Effects of Litter Production, Biochemistry and Plant Community Composition on Carbon and Nutrient Cycling under Elevated Carbon Dioxide and Tropospheric Ozone.

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Title: Effects of Litter Production, Biochemistry and Plant Community Composition on Carbon and Nutrient Cycling under Elevated Carbon Dioxide and Tropospheric Ozone.
Author: Liu, Lingli
Advisors: Christian Giardina, Committee Member
John King, Committee Chair
Cavell Brownie, Committee Member
Lee Allen, Committee Co-Chair
Fitzgerald Booker, Committee Member
Abstract: Elevated CO2 and O3 have the potential to alter the productivity, biochemistry and species composition of leaf litter, which will affect litter decomposition, thereby controlling nutrient release rates and soil carbon formation. To assess those effects, leaf litter was collected from aspen (Populus tremuloides Michx) and birch (Betula papyrifera Marsh) communities in 2003 at Aspen Free-Air Carbon Dioxide Enrichment experiment in Rhinelander, WI. A 935 day in situ litter decomposition study was conducted. The results suggested that small changes in litter chemistry under elevated CO2 and O3 will occur, and combined with changes in litter biomass production could significantly alter the inputs of soluble sugars, condensed tannins, soluble phenolics, cellulose and lignin to forest soils. Elevated CO2 significantly increased the fluxes to soil of all nutrients (N, P, K, S, Mg, Ca, Cu, Mn, and Zn) and elevated O3 had the opposite effect. Atmospheric changes had little effect on nutrient release rates, except for decreasing Ca and B release under elevated CO2 and decreasing N and Ca release under elevated O3. Elevated CO2 significantly reduced litter mass loss (-10 %) in the first year, but increased litter mass loss (+46 %) in the second year. Elevated O3 reduced litter mass loss (-13 %) in the first year, and had no effect on mass loss in the second year. The mean residence time of birch/aspen litter (3.1 years) was significant lower than that of pure aspen (4.8 years). To examine how changes in litter biochemistry and production under elevated CO2 influence microbial activity and soil C formation, a 230-day microcosm incubation was conducted with five mass addition levels. The results indicate that small decreases in litter [N] under elevated CO2 had minor impacts on microbial C, microbial N and dissolved organic C. Increasing mass addition resulted in higher total C and new C accumulating in whole soil and mineral soil fractions, associated with higher cumulative C loss by respiration and greater breakdown of old C. Higher mass addition led to more total N retained in whole and mineral soil, but also greater C sequestration per unit N.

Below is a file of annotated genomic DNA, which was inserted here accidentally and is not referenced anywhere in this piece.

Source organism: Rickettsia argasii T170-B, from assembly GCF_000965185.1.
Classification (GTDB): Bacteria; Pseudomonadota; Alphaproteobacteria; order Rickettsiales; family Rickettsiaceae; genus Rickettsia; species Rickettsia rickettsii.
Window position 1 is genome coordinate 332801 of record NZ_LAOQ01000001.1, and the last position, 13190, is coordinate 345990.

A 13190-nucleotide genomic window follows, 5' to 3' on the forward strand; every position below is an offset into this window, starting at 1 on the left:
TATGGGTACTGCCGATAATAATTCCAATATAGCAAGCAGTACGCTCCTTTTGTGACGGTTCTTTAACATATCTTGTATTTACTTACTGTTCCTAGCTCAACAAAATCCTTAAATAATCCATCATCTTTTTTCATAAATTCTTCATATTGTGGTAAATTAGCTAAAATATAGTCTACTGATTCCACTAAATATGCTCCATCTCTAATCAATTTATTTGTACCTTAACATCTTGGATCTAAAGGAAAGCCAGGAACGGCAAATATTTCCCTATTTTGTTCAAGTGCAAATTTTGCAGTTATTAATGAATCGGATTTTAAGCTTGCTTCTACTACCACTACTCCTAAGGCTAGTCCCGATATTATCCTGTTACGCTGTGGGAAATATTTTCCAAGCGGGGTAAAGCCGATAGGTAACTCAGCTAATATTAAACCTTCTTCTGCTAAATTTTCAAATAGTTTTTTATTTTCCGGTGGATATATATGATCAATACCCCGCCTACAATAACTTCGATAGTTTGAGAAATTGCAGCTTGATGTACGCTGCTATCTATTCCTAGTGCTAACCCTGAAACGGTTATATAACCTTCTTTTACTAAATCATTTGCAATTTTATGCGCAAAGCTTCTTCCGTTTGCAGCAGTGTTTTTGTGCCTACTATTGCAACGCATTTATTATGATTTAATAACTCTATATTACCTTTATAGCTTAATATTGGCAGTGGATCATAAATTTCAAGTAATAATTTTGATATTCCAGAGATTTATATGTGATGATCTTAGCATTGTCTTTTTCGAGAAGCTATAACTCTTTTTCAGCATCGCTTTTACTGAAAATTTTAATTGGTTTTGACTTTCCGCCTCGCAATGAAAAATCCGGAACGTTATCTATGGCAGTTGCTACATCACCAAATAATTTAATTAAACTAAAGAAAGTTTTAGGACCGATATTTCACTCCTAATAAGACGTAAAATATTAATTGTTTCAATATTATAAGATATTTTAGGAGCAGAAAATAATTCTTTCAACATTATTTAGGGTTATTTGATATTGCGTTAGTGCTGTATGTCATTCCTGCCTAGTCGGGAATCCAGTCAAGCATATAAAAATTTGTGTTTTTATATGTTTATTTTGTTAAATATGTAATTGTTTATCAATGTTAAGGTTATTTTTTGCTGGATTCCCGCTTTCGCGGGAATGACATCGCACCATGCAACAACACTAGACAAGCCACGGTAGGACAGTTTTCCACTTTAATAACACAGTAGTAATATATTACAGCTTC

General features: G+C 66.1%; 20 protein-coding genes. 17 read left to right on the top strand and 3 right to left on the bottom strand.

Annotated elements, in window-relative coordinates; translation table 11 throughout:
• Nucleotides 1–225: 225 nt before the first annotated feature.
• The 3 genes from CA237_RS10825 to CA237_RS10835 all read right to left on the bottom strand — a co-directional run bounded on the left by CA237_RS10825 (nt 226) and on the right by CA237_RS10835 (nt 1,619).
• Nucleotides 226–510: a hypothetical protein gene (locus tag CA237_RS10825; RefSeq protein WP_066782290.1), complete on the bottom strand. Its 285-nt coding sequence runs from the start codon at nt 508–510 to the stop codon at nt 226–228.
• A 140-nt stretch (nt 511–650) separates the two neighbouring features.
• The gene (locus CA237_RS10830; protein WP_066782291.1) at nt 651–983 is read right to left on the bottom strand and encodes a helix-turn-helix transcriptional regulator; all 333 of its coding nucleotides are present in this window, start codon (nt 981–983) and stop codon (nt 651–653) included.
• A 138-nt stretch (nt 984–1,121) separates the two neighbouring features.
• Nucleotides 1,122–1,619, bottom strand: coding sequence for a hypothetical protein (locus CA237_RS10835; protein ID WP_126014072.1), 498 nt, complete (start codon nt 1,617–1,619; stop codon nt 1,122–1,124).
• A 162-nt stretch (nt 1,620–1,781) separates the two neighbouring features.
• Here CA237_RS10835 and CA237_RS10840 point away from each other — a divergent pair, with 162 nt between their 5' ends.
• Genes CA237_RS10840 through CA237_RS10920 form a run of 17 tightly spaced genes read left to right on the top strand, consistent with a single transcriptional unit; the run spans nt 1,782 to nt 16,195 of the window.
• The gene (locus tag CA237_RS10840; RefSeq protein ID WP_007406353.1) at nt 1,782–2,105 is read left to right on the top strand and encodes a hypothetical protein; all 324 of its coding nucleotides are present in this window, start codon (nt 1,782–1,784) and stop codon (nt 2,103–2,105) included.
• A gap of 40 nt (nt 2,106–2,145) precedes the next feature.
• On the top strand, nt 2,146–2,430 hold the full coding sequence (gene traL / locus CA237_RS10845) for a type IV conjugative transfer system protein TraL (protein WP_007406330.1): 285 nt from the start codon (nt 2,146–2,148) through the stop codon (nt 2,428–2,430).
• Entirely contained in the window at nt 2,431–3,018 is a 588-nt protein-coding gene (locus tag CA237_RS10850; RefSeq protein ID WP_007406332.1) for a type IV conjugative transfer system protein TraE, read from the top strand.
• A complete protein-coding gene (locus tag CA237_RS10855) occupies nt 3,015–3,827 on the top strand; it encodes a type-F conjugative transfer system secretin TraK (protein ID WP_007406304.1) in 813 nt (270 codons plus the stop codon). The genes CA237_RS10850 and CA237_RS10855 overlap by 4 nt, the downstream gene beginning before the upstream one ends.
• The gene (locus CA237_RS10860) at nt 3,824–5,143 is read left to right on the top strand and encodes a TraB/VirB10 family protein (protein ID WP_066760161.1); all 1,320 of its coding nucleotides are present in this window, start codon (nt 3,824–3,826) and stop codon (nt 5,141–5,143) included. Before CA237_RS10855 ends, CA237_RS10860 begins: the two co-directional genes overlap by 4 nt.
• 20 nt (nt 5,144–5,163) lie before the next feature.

Date: 2008-10-17
Degree: PhD
Discipline: Forestry
URI: http://www.lib.ncsu.edu/resolver/1840.16/5341


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